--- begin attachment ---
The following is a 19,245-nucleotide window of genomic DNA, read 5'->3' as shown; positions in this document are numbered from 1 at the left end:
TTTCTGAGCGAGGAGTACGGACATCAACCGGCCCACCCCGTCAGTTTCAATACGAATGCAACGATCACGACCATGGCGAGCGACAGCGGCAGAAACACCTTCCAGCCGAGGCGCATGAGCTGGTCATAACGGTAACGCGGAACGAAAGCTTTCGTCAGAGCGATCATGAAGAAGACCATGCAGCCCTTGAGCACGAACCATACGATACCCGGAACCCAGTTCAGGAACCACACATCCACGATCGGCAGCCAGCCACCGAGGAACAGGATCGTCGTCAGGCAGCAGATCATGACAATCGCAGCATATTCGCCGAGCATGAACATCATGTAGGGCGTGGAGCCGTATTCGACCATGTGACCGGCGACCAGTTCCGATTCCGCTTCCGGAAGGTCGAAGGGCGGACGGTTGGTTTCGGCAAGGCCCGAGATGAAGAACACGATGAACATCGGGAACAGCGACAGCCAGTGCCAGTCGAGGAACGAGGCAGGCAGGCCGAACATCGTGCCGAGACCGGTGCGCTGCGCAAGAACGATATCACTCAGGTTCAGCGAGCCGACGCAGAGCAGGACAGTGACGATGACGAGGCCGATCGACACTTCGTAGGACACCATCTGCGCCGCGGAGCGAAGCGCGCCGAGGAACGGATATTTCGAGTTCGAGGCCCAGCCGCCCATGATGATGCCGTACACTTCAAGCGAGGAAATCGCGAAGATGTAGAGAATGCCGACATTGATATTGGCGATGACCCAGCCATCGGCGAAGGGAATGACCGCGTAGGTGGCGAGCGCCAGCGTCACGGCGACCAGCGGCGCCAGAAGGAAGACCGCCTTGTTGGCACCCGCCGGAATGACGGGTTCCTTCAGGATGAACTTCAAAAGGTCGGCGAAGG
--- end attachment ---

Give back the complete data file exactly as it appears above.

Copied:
The following is a 19,245-nucleotide window of genomic DNA, read 5'->3' as shown; positions in this document are numbered from 1 at the left end:
TTTCTGAGCGAGGAGTACGGACATCAACCGGCCCACCCCGTCAGTTTCAATACGAATGCAACGATCACGACCATGGCGAGCGACAGCGGCAGAAACACCTTCCAGCCGAGGCGCATGAGCTGGTCATAACGGTAACGCGGAACGAAAGCTTTCGTCAGAGCGATCATGAAGAAGACCATGCAGCCCTTGAGCACGAACCATACGATACCCGGAACCCAGTTCAGGAACCACACATCCACGATCGGCAGCCAGCCACCGAGGAACAGGATCGTCGTCAGGCAGCAGATCATGACAATCGCAGCATATTCGCCGAGCATGAACATCATGTAGGGCGTGGAGCCGTATTCGACCATGTGACCGGCGACCAGTTCCGATTCCGCTTCCGGAAGGTCGAAGGGCGGACGGTTGGTTTCGGCAAGGCCCGAGATGAAGAACACGATGAACATCGGGAACAGCGACAGCCAGTGCCAGTCGAGGAACGAGGCAGGCAGGCCGAACATCGTGCCGAGACCGGTGCGCTGCGCAAGAACGATATCACTCAGGTTCAGCGAGCCGACGCAGAGCAGGACAGTGACGATGACGAGGCCGATCGACACTTCGTAGGACACCATCTGCGCCGCGGAGCGAAGCGCGCCGAGGAACGGATATTTCGAGTTCGAGGCCCAGCCGCCCATGATGATGCCGTACACTTCAAGCGAGGAAATCGCGAAGATGTAGAGAATGCCGACATTGATATTGGCGATGACCCAGCCATCGGCGAAGGGAATGACCGCGTAGGTGGCGAGCGCCAGCGTCACGGCGACCAGCGGCGCCAGAAGGAAGACCGCCTTGTTGGCACCCGCCGGAATGACGGGTTCCTTCAGGATGAACTTCAAAAGGTCGGCGAAGG